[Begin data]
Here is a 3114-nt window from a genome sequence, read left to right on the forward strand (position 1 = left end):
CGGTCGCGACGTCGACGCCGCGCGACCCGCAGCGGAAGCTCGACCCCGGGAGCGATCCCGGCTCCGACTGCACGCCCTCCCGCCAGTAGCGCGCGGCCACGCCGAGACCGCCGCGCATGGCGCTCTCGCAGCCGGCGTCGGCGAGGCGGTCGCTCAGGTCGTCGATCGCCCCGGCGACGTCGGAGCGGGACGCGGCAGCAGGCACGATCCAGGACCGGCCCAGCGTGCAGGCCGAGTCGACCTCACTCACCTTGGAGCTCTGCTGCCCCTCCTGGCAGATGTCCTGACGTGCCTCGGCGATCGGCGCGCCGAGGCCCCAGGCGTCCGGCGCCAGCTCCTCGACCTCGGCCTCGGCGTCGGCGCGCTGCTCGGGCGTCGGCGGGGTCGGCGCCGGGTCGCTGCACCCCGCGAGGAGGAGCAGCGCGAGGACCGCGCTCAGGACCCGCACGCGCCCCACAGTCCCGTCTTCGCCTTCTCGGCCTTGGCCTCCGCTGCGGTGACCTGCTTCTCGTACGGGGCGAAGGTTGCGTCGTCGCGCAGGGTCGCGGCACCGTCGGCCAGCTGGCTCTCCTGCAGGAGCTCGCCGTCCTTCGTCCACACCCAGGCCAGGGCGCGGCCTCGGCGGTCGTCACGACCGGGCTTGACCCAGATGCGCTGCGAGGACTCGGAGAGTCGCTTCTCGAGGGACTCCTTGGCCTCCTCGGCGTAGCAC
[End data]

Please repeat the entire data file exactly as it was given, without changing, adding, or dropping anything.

Here is a 3114-nt window from a genome sequence, read left to right on the forward strand (position 1 = left end):
CGGTCGCGACGTCGACGCCGCGCGACCCGCAGCGGAAGCTCGACCCCGGGAGCGATCCCGGCTCCGACTGCACGCCCTCCCGCCAGTAGCGCGCGGCCACGCCGAGACCGCCGCGCATGGCGCTCTCGCAGCCGGCGTCGGCGAGGCGGTCGCTCAGGTCGTCGATCGCCCCGGCGACGTCGGAGCGGGACGCGGCAGCAGGCACGATCCAGGACCGGCCCAGCGTGCAGGCCGAGTCGACCTCACTCACCTTGGAGCTCTGCTGCCCCTCCTGGCAGATGTCCTGACGTGCCTCGGCGATCGGCGCGCCGAGGCCCCAGGCGTCCGGCGCCAGCTCCTCGACCTCGGCCTCGGCGTCGGCGCGCTGCTCGGGCGTCGGCGGGGTCGGCGCCGGGTCGCTGCACCCCGCGAGGAGGAGCAGCGCGAGGACCGCGCTCAGGACCCGCACGCGCCCCACAGTCCCGTCTTCGCCTTCTCGGCCTTGGCCTCCGCTGCGGTGACCTGCTTCTCGTACGGGGCGAAGGTTGCGTCGTCGCGCAGGGTCGCGGCACCGTCGGCCAGCTGGCTCTCCTGCAGGAGCTCGCCGTCCTTCGTCCACACCCAGGCCAGGGCGCGGCCTCGGCGGTCGTCACGACCGGGCTTGACCCAGATGCGCTGCGAGGACTCGGAGAGTCGCTTCTCGAGGGACTCCTTGGCCTCCTCGGCGTAGCAC